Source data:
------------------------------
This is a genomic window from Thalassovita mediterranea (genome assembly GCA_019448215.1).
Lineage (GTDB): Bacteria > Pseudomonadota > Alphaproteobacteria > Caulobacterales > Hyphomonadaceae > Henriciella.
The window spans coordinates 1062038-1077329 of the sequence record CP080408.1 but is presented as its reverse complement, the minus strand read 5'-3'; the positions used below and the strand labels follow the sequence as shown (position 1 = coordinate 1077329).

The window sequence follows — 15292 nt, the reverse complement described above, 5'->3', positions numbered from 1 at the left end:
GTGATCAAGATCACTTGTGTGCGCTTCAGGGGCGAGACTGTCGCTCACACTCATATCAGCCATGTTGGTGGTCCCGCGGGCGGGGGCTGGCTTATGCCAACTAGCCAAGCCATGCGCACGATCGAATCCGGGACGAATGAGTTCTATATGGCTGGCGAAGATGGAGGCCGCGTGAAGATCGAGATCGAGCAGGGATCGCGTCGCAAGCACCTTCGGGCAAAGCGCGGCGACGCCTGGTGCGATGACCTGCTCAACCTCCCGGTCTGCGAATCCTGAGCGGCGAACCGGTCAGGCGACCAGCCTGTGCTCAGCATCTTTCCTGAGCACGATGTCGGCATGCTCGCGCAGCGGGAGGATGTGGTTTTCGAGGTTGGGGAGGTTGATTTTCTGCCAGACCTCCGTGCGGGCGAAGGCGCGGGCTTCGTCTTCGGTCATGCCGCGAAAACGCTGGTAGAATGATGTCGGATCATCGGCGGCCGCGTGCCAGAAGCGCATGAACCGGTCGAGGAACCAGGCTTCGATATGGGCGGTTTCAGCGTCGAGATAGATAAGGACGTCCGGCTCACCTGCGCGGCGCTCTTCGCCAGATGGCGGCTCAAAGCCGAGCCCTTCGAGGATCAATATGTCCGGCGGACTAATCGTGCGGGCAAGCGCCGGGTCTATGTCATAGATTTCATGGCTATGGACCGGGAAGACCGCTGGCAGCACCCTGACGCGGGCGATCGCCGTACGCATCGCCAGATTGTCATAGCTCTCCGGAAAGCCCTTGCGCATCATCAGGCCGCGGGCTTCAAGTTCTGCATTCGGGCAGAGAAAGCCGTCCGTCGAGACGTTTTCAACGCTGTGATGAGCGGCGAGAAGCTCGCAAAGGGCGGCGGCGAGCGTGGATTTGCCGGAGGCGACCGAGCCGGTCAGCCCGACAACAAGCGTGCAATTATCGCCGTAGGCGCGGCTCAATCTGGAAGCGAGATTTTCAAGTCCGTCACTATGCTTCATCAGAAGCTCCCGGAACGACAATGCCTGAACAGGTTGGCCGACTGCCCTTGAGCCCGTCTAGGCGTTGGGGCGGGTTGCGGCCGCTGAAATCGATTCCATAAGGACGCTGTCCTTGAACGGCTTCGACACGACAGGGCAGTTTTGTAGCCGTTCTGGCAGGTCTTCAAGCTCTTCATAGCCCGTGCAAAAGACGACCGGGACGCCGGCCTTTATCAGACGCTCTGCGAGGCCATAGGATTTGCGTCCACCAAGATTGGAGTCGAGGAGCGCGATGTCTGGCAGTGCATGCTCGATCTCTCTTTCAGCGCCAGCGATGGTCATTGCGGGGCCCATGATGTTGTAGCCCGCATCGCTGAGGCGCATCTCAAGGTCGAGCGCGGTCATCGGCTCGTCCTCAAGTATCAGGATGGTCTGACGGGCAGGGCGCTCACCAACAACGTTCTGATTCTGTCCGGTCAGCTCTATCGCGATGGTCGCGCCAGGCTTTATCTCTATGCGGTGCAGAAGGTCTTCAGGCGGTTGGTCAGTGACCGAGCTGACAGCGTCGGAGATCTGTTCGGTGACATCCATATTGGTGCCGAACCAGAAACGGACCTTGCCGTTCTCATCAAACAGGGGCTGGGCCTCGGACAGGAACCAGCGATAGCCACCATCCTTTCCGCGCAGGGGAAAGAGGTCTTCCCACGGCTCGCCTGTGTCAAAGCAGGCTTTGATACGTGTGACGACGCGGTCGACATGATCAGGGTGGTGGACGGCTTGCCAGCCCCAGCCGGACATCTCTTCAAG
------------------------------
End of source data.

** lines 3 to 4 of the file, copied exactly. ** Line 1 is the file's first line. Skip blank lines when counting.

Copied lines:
The window spans coordinates 1062038-1077329 of the sequence record CP080408.1 but is presented as its reverse complement, the minus strand read 5'-3'; the positions used below and the strand labels follow the sequence as shown (position 1 = coordinate 1077329).

The window sequence follows — 15292 nt, the reverse complement described above, 5'->3', positions numbered from 1 at the left end: